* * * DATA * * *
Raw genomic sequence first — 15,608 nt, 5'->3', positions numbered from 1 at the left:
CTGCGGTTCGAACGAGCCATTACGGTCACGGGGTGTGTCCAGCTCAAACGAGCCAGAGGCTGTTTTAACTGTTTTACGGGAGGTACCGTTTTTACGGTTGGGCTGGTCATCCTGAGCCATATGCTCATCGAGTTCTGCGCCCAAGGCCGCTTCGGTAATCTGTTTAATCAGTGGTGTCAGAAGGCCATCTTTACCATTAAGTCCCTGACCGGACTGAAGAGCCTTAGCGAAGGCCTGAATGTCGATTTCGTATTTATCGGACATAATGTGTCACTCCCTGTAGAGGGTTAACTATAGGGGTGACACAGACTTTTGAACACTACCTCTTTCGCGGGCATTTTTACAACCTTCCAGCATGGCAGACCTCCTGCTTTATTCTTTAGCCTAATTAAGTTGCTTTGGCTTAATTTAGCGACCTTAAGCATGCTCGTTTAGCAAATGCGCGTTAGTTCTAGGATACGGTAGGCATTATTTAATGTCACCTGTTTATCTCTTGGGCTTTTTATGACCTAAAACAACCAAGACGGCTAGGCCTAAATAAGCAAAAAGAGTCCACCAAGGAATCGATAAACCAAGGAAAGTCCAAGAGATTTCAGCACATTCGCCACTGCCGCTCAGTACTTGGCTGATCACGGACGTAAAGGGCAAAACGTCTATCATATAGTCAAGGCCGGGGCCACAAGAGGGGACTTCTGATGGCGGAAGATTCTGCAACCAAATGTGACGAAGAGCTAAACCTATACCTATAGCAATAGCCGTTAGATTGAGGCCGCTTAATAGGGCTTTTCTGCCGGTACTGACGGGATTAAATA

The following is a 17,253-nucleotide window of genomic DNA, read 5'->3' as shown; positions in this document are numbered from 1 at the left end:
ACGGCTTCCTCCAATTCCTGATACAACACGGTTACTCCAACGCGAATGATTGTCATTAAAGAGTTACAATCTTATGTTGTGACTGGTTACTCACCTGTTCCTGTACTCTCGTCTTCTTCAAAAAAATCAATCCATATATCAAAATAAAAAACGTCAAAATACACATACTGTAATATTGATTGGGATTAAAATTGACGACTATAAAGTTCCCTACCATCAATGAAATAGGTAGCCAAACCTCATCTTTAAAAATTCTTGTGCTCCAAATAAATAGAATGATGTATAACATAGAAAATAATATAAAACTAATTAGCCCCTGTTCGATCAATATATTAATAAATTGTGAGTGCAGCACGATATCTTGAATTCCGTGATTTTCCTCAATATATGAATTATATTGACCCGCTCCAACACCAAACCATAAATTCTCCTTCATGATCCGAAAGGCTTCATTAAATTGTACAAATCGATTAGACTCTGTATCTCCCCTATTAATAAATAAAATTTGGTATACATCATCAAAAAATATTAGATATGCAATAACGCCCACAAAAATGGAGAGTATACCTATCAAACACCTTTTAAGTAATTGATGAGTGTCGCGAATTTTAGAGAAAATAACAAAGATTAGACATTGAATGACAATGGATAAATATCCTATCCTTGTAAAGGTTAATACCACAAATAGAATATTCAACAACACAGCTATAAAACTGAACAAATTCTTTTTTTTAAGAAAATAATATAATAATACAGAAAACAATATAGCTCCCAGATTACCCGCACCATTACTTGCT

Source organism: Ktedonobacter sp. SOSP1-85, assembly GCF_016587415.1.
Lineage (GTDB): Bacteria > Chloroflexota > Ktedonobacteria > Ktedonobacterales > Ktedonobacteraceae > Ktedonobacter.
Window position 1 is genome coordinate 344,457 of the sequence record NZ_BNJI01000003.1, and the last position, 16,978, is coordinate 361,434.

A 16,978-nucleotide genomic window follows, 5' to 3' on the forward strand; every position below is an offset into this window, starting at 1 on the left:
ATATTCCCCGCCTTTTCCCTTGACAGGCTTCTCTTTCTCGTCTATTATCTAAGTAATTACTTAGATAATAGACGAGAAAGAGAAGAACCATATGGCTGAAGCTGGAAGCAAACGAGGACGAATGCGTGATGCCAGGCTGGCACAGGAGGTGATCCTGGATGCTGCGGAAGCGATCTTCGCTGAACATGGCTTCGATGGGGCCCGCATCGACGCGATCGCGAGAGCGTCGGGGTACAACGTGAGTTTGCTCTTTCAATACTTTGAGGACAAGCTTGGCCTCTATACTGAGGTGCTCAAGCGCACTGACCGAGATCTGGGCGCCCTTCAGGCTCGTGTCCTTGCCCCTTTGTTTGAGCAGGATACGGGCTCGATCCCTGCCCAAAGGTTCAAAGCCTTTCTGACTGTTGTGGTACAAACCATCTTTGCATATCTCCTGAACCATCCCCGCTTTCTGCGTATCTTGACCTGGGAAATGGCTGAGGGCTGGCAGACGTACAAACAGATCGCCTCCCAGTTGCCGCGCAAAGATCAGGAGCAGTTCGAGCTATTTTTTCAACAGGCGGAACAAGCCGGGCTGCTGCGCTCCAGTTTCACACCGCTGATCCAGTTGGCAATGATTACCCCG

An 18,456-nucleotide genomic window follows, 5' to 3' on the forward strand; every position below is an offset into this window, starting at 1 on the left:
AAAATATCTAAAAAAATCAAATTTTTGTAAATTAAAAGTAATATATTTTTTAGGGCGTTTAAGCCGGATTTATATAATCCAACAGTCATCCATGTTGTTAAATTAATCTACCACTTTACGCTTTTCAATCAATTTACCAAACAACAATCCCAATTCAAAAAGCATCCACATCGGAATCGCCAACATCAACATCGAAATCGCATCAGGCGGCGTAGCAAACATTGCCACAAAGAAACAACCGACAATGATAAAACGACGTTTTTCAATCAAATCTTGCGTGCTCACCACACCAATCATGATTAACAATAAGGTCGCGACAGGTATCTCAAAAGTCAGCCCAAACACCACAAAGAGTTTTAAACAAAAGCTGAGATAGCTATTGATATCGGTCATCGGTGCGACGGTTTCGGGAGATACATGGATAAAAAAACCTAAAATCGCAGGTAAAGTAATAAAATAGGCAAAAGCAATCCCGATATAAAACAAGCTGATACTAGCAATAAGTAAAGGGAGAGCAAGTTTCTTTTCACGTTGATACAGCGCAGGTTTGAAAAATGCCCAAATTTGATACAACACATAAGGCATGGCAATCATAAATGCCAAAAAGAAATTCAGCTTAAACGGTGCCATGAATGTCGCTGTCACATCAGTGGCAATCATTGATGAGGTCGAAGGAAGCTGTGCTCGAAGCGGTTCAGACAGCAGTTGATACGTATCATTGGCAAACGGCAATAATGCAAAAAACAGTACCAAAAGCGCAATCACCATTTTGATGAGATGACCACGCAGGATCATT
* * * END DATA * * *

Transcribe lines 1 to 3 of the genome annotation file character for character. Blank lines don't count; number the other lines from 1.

Raw genomic sequence first — 15,608 nt, 5'->3', positions numbered from 1 at the left:
CTGCGGTTCGAACGAGCCATTACGGTCACGGGGTGTGTCCAGCTCAAACGAGCCAGAGGCTGTTTTAACTGTTTTACGGGAGGTACCGTTTTTACGGTTGGGCTGGTCATCCTGAGCCATATGCTCATCGAGTTCTGCGCCCAAGGCCGCTTCGGTAATCTGTTTAATCAGTGGTGTCAGAAGGCCATCTTTACCATTAAGTCCCTGACCGGACTGAAGAGCCTTAGCGAAGGCCTGAATGTCGATTTCGTATTTATCGGACATAATGTGTCACTCCCTGTAGAGGGTTAACTATAGGGGTGACACAGACTTTTGAACACTACCTCTTTCGCGGGCATTTTTACAACCTTCCAGCATGGCAGACCTCCTGCTTTATTCTTTAGCCTAATTAAGTTGCTTTGGCTTAATTTAGCGACCTTAAGCATGCTCGTTTAGCAAATGCGCGTTAGTTCTAGGATACGGTAGGCATTATTTAATGTCACCTGTTTATCTCTTGGGCTTTTTATGACCTAAAACAACCAAGACGGCTAGGCCTAAATAAGCAAAAAGAGTCCACCAAGGAATCGATAAACCAAGGAAAGTCCAAGAGATTTCAGCACATTCGCCACTGCCGCTCAGTACTTGGCTGATCACGGACGTAAAGGGCAAAACGTCTATCATATAGTCAAGGCCGGGGCCACAAGAGGGGACTTCTGATGGCGGAAGATTCTGCAACCAAATGTGACGAAGAGCTAAACCTATACCTATAGCAATAGCCGTTAGATTGAGGCCGCTTAATAGGGCTTTTCTGCCGGTACTGACGGGATTAAATA

The following is a 17,253-nucleotide window of genomic DNA, read 5'->3' as shown; positions in this document are numbered from 1 at the left end: